Wanting to adopt a cat or a kitten but not sure where to start or what to expect? We are here to talk about everything you need to think about and do before, during and after a cat adoption in order to have a great experience for you and to provide a great home for your new pet.
Before heading to the shelter, there are a couple of final considerations for you and your family. If yours is a full-time working household, it is recommended that you pass up kittens and adolescents, cats less than 18 months old, in favor of an adult cat whose energy needs will be easier to meet. If you are a novice cat owner, think twice about excessive cats. Excessively shy, aggressive or demanding cats may provide too great of a challenge for your first experience. You best bet is the friendly, outgoing cat who offers an outstretched paw through the cage bars, and who nuzzles and purrs when you hold him in your arms.
This profile is a particularly good choice for families with young children. A cat in your life can add warmth, humor, and peace of mind. A cat can teach your child empathy for others while keeping her secrets. If you can make the commitment, a cat is waiting to enhance your life in ways only a kindred spirit can.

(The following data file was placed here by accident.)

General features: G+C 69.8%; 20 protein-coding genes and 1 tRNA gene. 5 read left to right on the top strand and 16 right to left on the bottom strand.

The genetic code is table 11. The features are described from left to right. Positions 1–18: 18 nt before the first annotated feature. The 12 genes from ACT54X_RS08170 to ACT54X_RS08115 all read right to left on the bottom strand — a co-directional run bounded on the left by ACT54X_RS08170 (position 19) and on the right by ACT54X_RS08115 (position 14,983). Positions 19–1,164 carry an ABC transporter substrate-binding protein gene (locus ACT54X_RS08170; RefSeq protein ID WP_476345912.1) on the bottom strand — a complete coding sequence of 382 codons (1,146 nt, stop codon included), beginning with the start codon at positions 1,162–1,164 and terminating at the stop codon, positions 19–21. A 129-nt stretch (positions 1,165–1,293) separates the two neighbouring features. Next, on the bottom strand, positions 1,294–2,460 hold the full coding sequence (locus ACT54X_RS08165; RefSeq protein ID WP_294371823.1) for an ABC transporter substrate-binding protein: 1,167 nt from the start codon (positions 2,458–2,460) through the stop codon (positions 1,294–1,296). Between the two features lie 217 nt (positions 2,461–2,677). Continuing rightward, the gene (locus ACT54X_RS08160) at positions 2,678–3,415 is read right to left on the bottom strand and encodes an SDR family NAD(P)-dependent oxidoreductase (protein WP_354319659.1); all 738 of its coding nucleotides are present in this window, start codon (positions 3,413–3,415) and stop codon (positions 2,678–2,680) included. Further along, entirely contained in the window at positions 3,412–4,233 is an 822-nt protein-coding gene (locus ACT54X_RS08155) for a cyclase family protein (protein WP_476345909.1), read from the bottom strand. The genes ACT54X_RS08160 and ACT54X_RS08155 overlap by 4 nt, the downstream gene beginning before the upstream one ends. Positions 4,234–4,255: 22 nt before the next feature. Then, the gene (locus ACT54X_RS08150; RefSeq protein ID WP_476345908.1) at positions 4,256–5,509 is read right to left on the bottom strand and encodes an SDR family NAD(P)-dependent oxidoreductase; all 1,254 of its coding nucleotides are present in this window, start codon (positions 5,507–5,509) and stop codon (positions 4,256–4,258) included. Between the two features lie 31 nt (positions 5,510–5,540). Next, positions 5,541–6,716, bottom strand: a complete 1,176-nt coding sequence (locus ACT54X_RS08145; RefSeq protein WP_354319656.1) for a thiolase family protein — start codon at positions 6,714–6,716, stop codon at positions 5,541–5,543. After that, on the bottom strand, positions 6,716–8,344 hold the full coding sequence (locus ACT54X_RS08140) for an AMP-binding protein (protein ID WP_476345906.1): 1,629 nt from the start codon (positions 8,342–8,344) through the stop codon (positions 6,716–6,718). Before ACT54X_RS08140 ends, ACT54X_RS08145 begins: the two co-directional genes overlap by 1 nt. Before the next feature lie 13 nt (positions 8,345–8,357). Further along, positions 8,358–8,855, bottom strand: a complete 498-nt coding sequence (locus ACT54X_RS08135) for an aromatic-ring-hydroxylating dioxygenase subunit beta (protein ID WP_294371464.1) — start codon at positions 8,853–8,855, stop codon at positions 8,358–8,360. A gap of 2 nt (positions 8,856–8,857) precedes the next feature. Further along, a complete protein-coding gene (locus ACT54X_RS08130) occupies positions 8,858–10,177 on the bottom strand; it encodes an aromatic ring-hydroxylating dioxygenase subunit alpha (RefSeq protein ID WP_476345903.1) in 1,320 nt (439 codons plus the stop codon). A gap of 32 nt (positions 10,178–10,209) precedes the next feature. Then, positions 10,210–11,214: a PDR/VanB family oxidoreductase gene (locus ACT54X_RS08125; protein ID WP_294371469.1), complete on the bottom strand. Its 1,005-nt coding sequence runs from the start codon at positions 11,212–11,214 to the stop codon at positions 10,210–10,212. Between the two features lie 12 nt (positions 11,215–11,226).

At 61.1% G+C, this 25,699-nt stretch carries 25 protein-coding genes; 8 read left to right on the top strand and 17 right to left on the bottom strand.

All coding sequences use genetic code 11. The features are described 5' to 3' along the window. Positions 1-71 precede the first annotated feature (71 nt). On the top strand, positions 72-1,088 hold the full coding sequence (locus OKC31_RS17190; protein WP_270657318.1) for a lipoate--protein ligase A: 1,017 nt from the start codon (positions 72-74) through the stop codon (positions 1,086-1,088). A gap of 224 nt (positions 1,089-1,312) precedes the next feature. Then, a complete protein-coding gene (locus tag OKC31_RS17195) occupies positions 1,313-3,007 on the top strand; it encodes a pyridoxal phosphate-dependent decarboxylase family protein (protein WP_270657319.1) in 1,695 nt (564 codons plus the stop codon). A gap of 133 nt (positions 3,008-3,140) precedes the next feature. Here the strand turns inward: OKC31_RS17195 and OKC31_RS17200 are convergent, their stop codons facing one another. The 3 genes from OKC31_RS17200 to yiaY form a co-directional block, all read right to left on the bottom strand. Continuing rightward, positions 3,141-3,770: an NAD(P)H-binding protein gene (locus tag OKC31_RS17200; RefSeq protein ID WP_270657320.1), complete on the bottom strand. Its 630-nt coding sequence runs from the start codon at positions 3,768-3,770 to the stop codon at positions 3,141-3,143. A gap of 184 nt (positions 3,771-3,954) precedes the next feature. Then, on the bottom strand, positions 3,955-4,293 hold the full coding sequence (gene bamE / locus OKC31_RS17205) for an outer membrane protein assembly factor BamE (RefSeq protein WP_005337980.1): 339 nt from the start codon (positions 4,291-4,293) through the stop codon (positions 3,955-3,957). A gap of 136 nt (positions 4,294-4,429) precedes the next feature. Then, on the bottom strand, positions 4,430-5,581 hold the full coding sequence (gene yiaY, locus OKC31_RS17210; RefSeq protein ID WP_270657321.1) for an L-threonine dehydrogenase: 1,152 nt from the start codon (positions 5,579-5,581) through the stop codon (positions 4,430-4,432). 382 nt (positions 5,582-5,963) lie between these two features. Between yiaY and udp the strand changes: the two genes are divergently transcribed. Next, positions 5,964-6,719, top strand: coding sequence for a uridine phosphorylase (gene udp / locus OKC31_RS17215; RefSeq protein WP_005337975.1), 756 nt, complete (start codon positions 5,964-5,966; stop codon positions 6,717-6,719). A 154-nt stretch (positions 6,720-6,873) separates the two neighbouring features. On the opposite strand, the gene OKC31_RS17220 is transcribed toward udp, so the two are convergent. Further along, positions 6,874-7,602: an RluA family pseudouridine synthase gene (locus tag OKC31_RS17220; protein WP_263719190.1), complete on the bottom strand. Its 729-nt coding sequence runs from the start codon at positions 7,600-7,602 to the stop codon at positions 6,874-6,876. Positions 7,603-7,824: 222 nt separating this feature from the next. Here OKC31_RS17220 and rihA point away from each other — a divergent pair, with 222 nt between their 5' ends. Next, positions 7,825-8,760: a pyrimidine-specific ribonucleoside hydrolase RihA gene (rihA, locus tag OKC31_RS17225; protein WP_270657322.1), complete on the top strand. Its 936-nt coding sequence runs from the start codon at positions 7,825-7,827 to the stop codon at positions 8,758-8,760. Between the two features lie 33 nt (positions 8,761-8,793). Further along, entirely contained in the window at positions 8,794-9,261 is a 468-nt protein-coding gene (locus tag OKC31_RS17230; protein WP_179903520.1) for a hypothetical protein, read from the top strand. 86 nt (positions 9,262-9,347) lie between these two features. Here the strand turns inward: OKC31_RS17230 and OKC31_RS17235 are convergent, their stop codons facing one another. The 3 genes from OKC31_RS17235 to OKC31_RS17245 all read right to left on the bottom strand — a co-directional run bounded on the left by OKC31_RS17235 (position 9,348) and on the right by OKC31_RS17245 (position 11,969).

Pet adoption is an exciting, but also time-consuming process. It’s always best to call ahead to the animal shelter and find out what documents you need to bring with you. Typical items include picture identification with your current address. If you’re renting, bring your lease or a letter from your landlord. It must state you are permitted to have pets and how many. Your landlord’s contact information should also be displayed. If you own your home, you must be requested to provide proof of ownership.
Have a list of references handy, including their phone numbers and ask them for permission before using them as reference. If you have pets before, including a veterinarian reference is a good idea. You also need cash, debit cards or credit cards for paying the adoption fee. Many shelters require that every person in your household meet the pet you may be adopting. This is to ensure that everyone gets along and agrees to the adoption.
Once you introduce a new cat to the new family, you want to make sure they feel at home as soon as possible. A cat’s refuge is place where they can go and be with their cat supplies, a soft bed, a cat feeder, a scratching post and plenty of toys. Their area should be away from the rest of the house and out of the line of traffic.